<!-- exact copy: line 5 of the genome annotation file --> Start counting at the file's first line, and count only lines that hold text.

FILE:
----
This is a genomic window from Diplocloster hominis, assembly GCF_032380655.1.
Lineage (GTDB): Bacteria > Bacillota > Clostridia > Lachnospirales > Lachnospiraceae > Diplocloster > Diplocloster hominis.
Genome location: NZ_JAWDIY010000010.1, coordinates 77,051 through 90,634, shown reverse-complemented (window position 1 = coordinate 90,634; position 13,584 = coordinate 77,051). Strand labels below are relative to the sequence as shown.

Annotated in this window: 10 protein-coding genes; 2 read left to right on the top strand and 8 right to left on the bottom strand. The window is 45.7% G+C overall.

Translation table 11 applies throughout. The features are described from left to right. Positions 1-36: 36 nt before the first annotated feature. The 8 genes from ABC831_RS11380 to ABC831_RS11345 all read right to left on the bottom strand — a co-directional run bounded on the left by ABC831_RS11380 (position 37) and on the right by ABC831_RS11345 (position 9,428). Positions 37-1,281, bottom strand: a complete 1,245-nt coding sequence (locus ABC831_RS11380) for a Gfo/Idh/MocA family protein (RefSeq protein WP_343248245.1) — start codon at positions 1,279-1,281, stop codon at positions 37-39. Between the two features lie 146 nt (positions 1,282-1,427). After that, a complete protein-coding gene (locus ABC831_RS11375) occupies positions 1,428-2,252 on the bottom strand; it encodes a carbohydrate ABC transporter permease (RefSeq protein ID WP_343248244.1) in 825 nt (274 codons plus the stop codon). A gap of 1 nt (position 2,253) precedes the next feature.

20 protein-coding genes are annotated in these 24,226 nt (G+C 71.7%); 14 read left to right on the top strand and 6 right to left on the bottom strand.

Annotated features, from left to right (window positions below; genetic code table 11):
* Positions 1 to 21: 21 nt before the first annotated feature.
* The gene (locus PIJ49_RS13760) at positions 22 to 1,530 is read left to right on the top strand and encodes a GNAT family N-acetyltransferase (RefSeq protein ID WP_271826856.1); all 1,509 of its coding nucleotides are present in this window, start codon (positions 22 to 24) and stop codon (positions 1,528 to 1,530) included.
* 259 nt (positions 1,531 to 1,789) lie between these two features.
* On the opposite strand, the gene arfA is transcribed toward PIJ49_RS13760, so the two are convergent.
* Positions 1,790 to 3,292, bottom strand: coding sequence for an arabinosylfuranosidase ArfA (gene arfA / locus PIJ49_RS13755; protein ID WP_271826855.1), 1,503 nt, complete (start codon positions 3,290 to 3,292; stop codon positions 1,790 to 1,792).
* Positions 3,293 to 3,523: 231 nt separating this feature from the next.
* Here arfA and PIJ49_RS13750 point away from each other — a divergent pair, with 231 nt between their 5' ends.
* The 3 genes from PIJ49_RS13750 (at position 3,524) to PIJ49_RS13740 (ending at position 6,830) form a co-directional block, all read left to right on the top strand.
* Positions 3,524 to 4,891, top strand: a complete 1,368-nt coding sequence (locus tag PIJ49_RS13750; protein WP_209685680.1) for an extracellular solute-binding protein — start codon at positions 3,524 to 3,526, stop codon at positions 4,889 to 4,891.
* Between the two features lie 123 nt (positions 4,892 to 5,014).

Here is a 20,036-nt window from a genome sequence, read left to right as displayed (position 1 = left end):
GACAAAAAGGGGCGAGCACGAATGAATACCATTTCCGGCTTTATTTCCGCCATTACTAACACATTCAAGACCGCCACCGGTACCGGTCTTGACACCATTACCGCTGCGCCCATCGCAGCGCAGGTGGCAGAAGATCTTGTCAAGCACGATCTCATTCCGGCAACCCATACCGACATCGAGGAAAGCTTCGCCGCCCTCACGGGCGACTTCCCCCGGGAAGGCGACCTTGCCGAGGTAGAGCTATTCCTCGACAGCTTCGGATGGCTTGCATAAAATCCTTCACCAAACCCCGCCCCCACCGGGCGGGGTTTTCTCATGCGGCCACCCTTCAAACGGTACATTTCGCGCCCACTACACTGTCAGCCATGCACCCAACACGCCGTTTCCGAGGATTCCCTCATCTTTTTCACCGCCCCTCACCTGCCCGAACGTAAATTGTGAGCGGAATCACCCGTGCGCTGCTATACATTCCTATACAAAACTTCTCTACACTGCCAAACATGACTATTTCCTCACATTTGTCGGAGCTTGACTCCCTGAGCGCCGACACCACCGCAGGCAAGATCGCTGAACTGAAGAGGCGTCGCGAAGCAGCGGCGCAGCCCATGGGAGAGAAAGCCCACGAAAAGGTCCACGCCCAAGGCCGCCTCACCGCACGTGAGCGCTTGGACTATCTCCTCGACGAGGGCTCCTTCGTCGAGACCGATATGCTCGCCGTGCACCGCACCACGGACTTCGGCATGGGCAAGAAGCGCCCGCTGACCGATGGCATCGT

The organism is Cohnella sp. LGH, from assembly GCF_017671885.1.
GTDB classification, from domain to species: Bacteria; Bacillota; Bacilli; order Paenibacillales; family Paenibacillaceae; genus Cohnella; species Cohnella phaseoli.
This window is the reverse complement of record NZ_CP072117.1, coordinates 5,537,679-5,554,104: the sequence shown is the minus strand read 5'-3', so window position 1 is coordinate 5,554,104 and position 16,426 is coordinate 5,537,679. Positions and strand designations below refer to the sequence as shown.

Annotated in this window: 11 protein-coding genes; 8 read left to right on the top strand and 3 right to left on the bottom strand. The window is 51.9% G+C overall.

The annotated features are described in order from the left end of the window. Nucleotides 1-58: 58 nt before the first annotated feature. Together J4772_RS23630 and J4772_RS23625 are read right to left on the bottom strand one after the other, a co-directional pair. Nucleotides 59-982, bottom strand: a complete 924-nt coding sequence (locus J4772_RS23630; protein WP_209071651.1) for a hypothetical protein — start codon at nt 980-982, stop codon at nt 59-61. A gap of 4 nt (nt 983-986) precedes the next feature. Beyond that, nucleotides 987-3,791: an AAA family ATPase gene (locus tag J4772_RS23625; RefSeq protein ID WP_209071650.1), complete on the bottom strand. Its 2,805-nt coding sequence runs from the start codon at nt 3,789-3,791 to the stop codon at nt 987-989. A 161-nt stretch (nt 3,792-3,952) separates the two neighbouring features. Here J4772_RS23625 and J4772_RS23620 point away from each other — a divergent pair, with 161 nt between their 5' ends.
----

Translation table 11 applies throughout. The features are described from left to right. Positions 1-36: 36 nt before the first annotated feature. The 8 genes from ABC831_RS11380 to ABC831_RS11345 all read right to left on the bottom strand — a co-directional run bounded on the left by ABC831_RS11380 (position 37) and on the right by ABC831_RS11345 (position 9,428). Positions 37-1,281, bottom strand: a complete 1,245-nt coding sequence (locus ABC831_RS11380) for a Gfo/Idh/MocA family protein (RefSeq protein WP_343248245.1) — start codon at positions 1,279-1,281, stop codon at positions 37-39. Between the two features lie 146 nt (positions 1,282-1,427). After that, a complete protein-coding gene (locus ABC831_RS11375) occupies positions 1,428-2,252 on the bottom strand; it encodes a carbohydrate ABC transporter permease (RefSeq protein ID WP_343248244.1) in 825 nt (274 codons plus the stop codon). A gap of 1 nt (position 2,253) precedes the next feature.